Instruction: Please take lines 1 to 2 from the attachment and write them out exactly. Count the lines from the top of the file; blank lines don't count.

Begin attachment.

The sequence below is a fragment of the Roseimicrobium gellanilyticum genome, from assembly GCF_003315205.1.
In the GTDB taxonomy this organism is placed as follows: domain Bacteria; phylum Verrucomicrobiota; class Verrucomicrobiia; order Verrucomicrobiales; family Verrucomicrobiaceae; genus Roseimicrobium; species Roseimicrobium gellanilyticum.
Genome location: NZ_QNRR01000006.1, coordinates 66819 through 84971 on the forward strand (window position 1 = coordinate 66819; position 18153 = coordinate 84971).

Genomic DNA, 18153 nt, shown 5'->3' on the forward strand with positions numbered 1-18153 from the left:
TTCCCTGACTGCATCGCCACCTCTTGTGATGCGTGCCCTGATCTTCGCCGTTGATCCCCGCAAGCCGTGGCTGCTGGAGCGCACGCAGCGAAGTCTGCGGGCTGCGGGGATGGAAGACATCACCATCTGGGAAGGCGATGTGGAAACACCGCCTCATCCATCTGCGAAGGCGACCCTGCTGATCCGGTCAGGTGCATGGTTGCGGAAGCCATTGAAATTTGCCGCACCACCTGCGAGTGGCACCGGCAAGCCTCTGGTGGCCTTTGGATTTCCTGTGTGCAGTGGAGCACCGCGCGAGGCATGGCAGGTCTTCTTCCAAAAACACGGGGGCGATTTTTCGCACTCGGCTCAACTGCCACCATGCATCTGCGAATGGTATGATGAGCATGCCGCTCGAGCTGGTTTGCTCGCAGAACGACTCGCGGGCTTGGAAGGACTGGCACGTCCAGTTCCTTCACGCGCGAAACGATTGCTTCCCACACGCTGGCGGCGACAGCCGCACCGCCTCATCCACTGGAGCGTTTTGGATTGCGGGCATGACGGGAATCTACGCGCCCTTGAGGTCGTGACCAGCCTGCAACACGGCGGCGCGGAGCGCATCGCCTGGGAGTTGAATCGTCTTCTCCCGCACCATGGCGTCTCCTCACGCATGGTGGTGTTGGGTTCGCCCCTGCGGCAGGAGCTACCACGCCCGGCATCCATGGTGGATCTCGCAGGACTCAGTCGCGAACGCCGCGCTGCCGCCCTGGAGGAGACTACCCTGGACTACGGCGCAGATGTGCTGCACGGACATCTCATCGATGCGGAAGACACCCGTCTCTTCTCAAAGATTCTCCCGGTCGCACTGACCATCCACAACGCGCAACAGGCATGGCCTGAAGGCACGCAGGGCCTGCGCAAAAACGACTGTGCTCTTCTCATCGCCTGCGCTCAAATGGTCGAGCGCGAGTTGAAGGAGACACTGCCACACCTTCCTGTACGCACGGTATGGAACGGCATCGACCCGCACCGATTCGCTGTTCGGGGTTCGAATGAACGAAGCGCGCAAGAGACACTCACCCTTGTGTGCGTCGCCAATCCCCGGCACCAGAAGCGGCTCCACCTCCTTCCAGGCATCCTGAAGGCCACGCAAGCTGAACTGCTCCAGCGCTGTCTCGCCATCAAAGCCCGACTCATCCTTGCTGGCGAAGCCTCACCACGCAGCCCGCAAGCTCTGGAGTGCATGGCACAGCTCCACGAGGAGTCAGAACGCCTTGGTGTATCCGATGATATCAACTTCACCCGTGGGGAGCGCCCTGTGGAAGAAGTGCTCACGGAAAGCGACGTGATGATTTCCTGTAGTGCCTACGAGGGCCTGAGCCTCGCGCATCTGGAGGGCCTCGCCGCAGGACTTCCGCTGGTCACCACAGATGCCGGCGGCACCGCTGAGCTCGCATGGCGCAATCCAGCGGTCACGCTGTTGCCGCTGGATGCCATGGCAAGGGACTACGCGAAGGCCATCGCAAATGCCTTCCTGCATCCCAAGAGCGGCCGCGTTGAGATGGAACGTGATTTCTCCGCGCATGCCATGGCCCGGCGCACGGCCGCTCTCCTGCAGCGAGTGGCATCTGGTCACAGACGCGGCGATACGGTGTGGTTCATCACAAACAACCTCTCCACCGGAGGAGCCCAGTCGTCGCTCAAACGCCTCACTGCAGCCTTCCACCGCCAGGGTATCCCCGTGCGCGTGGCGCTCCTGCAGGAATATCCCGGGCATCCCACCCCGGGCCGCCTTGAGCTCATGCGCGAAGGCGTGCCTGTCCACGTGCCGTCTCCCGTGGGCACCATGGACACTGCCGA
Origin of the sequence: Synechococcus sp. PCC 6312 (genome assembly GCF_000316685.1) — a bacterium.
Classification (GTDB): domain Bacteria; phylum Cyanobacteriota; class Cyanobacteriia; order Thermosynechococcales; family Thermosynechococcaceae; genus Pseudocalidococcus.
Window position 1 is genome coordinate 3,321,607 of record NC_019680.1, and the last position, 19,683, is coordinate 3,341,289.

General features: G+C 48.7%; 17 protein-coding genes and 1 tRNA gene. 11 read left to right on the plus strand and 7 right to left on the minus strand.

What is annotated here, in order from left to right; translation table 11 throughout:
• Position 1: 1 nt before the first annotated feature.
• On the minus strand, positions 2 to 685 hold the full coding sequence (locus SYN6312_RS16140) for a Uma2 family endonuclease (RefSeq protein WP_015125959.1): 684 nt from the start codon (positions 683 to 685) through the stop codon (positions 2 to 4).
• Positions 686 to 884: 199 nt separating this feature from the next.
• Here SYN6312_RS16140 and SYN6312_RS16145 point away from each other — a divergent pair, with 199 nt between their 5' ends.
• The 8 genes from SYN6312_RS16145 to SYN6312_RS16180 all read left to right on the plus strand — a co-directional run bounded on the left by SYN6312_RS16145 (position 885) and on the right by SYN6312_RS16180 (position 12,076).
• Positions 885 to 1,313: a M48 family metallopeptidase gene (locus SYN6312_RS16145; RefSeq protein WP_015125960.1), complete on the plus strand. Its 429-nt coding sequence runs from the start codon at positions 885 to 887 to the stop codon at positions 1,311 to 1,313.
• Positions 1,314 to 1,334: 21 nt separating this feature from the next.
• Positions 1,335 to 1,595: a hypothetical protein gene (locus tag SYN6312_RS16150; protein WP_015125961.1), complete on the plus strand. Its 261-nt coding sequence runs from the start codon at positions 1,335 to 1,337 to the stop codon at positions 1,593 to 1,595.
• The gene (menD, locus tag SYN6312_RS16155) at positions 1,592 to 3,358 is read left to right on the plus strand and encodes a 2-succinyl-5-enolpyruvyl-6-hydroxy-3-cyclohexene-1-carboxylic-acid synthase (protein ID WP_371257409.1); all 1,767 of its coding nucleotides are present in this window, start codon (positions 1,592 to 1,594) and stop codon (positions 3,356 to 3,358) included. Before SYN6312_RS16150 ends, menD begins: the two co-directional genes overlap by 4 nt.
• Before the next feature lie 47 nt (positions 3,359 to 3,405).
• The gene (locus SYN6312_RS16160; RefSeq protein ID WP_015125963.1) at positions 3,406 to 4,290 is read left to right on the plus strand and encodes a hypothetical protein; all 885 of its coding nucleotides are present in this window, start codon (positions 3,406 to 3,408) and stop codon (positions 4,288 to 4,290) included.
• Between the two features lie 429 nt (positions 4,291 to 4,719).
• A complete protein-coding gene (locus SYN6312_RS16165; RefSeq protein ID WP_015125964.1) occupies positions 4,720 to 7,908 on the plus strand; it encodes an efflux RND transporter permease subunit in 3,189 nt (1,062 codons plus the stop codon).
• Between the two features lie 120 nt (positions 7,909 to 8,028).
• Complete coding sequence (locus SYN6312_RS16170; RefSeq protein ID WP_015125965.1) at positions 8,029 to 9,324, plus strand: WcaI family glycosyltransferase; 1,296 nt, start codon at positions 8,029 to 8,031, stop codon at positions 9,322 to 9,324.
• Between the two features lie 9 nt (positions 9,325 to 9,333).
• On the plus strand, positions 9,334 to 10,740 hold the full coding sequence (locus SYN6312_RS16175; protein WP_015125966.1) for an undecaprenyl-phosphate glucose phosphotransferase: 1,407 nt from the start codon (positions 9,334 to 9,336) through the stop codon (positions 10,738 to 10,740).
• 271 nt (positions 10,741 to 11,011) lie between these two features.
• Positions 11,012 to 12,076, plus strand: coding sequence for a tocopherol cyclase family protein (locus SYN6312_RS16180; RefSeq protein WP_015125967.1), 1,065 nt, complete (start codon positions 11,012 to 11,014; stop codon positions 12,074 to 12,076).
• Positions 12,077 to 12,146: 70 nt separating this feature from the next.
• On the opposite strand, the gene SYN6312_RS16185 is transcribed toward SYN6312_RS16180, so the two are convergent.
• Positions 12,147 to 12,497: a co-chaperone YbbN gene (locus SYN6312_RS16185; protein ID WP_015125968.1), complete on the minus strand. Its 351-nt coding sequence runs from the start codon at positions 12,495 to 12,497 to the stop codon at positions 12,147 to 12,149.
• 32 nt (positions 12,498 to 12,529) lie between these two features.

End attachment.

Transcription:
The sequence below is a fragment of the Roseimicrobium gellanilyticum genome, from assembly GCF_003315205.1.
In the GTDB taxonomy this organism is placed as follows: domain Bacteria; phylum Verrucomicrobiota; class Verrucomicrobiia; order Verrucomicrobiales; family Verrucomicrobiaceae; genus Roseimicrobium; species Roseimicrobium gellanilyticum.